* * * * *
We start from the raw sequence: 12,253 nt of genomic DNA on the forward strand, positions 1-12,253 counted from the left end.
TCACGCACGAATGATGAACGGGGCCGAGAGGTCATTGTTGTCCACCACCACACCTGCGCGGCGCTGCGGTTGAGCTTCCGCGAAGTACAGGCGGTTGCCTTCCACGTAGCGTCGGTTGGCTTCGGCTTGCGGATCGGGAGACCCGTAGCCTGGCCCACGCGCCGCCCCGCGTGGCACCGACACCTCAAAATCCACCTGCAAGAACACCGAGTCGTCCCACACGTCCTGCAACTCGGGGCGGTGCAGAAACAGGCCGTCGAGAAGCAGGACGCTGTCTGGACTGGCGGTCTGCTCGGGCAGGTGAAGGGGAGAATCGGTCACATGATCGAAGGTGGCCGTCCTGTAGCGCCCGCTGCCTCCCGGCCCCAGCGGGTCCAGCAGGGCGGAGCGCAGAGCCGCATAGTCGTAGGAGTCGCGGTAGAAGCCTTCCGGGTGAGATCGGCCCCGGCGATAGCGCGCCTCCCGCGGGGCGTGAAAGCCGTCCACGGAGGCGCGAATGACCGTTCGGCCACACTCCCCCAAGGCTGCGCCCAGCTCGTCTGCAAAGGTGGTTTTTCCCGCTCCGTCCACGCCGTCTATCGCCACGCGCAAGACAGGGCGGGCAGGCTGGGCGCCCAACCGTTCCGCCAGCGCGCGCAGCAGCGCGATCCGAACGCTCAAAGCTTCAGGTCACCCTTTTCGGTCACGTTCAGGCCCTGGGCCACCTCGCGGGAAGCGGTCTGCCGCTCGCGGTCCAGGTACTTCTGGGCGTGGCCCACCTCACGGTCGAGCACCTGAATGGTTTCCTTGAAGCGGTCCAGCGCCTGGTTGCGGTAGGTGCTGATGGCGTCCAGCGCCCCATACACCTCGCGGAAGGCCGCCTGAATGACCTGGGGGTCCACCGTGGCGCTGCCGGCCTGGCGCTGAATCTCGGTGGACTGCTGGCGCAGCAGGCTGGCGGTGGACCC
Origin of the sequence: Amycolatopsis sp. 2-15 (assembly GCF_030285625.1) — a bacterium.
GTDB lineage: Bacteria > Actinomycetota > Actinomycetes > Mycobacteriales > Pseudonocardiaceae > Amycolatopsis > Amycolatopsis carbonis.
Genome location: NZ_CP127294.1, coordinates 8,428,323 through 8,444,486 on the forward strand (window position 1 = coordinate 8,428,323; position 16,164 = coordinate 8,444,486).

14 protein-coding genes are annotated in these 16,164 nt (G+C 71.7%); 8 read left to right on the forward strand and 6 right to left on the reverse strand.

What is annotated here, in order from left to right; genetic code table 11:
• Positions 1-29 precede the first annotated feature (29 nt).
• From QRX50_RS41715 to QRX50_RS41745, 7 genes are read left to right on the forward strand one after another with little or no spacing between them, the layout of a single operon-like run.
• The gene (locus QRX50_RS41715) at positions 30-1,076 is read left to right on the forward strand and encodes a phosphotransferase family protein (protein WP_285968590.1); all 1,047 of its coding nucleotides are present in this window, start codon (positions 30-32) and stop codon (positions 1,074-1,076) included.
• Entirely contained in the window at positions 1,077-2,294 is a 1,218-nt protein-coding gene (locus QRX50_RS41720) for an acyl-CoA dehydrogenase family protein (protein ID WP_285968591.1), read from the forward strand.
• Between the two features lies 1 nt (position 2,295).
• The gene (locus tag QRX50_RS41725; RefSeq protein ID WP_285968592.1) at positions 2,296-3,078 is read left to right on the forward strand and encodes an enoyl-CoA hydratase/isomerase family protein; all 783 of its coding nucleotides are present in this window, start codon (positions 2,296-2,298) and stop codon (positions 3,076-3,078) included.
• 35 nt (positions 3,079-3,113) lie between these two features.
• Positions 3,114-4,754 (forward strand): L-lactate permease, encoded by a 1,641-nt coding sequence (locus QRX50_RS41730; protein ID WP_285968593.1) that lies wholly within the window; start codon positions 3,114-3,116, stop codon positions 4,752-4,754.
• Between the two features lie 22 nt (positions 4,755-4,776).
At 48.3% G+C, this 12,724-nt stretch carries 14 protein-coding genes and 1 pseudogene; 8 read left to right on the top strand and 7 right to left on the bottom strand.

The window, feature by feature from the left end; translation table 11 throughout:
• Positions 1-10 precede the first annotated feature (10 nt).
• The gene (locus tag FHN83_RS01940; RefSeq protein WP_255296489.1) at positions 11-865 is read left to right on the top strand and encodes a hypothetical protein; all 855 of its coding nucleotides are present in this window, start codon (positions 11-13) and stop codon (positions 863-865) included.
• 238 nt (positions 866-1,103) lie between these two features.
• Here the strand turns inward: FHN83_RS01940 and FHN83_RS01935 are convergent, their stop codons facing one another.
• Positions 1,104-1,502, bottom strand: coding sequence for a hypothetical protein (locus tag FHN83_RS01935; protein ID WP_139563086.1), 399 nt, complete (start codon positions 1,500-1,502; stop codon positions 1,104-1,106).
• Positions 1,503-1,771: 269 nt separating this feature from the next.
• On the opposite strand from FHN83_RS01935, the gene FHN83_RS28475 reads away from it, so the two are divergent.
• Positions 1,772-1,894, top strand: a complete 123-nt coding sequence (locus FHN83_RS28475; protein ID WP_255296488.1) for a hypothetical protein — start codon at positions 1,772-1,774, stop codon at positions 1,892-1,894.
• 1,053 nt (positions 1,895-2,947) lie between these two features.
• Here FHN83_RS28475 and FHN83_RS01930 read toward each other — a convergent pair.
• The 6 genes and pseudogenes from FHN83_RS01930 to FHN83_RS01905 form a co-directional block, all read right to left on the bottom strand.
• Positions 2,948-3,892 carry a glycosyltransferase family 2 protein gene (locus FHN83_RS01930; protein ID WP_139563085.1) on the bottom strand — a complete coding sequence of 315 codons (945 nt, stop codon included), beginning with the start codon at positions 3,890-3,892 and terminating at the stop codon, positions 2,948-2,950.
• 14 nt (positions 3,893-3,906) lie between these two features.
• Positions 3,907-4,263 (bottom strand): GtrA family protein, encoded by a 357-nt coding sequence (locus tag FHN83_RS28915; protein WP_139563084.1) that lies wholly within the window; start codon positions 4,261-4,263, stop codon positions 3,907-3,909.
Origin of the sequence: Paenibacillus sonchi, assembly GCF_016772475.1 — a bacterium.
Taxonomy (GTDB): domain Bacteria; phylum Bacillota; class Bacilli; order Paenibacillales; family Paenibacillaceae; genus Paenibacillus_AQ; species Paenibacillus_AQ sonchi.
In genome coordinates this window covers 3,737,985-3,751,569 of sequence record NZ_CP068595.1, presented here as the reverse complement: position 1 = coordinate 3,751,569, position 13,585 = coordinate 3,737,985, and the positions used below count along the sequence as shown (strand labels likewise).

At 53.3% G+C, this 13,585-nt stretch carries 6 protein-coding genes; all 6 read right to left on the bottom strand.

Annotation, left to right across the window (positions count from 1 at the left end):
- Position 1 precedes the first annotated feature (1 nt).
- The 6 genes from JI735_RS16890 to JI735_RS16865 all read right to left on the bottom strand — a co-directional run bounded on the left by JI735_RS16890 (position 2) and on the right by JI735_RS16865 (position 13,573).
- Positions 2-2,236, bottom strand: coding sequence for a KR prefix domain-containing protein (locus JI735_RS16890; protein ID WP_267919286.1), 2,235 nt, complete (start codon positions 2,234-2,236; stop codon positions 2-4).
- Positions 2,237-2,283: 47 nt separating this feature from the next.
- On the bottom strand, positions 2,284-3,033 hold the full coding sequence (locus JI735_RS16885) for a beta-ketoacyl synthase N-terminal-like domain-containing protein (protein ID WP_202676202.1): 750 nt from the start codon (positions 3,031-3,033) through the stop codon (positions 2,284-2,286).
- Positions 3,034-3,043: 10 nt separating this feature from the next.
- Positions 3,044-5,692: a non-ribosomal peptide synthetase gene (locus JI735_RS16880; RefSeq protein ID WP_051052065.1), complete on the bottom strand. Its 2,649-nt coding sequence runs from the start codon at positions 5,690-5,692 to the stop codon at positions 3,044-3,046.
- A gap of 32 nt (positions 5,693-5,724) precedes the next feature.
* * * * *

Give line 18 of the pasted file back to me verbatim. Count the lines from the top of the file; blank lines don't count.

The window, feature by feature from the left end; translation table 11 throughout: